Society Lecture – The Andromeda Galaxy Enigma: A new face for an old friend – Andy Stephens


When:
June 1, 2019 @ 7:30 pm – 10:00 pm
2019-06-01T19:30:00+01:00
2019-06-01T22:00:00+01:00
Where:
Willingdon Memorial Hall
Church St
Eastbourne BN20 9HT
UK

Title: The Andromeda Galaxy Enigma: A new face for an old friend – Andy Stephens

Synopsis:

On the night of 27–28 September 2015, during the total phase of the ‘supermoon’ lunar eclipse, Andy experienced some exceptionally transparent dark skies at his home just outside Cheltenham. Using his 16×70 Fujinon binoculars he was surprised to see the Andromeda Galaxy (M31) displaying a totally unfamiliar countenance: in place of its normal symmetrical aspect, he was now observing a twisted and distorted object which seemed to have an almost three-dimensional appearance. Andy was seeing the Galaxy as never before and was puzzled, as he could recall no similar observations from the historical record. With a strong feeling that corroborative evidence for his strange observation must lie ‘out there’ somewhere, waiting to be discovered, Andy embarked on what ended up as a three-year research project. Gradually the surprising truth unfolded.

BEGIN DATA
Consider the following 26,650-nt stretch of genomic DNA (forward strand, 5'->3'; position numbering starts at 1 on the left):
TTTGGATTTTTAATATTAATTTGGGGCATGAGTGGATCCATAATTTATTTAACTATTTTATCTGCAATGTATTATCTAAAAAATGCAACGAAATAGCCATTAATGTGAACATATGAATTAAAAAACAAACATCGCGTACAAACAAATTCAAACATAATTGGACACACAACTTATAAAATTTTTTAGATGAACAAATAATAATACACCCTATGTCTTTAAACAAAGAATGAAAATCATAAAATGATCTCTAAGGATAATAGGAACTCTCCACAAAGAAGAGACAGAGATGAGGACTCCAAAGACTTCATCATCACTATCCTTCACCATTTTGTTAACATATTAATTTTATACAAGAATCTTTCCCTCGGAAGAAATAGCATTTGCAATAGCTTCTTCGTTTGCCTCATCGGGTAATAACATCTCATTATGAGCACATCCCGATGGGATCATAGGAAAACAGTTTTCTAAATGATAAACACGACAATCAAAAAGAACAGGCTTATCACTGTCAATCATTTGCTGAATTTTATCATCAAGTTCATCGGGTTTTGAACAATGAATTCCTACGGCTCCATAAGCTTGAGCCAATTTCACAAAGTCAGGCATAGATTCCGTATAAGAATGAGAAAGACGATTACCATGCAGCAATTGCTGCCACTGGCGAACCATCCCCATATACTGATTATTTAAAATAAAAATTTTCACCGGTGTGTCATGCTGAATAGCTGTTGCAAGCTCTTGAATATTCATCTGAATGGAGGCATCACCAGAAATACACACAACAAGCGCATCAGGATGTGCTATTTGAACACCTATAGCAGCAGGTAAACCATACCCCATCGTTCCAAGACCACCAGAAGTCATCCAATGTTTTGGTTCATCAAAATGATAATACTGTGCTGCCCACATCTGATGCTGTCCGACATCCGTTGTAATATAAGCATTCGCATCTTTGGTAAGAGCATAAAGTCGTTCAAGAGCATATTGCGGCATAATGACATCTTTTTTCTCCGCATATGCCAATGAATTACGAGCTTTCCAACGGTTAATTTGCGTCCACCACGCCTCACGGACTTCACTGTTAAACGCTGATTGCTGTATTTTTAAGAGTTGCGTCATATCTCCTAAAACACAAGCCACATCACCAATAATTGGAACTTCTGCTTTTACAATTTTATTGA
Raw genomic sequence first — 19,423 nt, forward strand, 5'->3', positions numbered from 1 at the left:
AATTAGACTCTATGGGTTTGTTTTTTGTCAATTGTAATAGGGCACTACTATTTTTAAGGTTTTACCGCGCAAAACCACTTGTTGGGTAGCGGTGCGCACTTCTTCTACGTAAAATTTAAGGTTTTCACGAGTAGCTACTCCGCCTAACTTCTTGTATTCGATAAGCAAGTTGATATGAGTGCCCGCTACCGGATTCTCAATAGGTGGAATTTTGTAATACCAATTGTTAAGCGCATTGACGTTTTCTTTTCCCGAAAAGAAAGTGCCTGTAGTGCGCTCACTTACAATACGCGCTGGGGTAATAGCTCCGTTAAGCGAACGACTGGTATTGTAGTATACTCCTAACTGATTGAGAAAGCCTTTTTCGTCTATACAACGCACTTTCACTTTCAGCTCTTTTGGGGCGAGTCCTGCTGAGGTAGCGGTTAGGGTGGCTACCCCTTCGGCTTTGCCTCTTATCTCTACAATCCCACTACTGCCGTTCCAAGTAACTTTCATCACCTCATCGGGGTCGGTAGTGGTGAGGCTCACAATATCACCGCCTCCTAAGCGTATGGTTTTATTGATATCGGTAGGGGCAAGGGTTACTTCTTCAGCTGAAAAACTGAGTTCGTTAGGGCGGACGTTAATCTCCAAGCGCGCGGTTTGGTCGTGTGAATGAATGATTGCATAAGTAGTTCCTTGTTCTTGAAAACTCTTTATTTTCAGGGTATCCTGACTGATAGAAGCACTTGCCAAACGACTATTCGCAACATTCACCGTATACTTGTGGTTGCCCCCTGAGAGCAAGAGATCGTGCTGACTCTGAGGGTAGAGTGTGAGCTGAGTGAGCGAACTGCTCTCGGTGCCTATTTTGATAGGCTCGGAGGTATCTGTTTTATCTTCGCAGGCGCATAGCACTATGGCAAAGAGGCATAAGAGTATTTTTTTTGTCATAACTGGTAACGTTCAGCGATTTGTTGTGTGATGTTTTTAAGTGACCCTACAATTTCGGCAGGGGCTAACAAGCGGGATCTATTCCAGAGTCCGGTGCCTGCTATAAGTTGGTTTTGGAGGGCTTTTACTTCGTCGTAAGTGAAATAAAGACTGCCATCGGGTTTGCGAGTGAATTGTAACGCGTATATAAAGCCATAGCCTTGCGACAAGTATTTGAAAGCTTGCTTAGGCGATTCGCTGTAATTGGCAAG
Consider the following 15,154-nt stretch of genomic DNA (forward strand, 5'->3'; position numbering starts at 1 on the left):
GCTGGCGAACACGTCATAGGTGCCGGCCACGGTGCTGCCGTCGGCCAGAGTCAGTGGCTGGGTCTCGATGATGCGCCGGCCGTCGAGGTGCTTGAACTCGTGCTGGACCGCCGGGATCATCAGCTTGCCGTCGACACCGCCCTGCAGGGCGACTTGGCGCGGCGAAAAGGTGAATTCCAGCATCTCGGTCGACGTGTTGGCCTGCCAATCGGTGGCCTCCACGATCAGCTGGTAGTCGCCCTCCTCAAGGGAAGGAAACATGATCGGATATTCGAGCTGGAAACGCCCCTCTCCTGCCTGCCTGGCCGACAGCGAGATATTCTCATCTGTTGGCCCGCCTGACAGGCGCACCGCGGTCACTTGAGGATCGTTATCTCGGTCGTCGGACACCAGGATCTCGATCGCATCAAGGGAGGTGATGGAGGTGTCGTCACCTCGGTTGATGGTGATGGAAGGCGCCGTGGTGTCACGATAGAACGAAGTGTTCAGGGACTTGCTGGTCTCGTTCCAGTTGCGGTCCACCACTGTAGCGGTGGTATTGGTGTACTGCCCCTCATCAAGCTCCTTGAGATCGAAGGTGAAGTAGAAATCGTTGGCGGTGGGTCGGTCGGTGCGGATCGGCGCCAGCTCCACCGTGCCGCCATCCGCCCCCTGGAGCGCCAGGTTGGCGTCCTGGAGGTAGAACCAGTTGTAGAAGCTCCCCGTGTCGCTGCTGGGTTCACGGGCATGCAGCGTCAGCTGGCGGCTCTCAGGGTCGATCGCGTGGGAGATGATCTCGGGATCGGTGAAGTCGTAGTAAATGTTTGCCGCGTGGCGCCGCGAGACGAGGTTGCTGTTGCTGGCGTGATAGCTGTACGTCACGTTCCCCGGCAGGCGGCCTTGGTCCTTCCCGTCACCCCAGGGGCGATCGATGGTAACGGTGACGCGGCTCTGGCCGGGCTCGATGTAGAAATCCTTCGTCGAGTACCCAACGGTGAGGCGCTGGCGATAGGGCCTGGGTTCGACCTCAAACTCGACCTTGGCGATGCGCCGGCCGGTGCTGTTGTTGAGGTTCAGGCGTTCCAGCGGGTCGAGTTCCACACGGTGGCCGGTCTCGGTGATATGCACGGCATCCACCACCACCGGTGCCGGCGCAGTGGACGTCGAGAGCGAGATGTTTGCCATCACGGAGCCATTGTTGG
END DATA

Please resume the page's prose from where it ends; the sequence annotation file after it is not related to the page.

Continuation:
This talk tells Andy’s story by reference to over a 1000 years of observation of this, the most wonderful of the great ‘island universes’. We will meet many of the great observers of the past, the work of whom has given us insight to its true character. However, by the end of the talk, Andy will be inviting us all to question whether the descriptions of the visual appearance of M31 in modern guide books are correct.

Biography:

Andy Stephens – Andy is a retired IT and Internet specialist. He has been a keen amateur astronomer and astronomical historian for over 50 years. During this time he has used a great variety of different instruments, including refractors up to 10″ aperture and reflectors up to 24″; however, he is happiest when sweeping the Milky Way with a simple pair of binoculars. Since his teens he has been collecting books on the history of observational astronomy and has accumulated an extensive reference library to support his various research projects.  He is a past Chairman of the Bristol Astronomical Society and a current member of the British Astronomical Association (BAA), the Society for the History of Astronomy (SHA) and the Webb Society.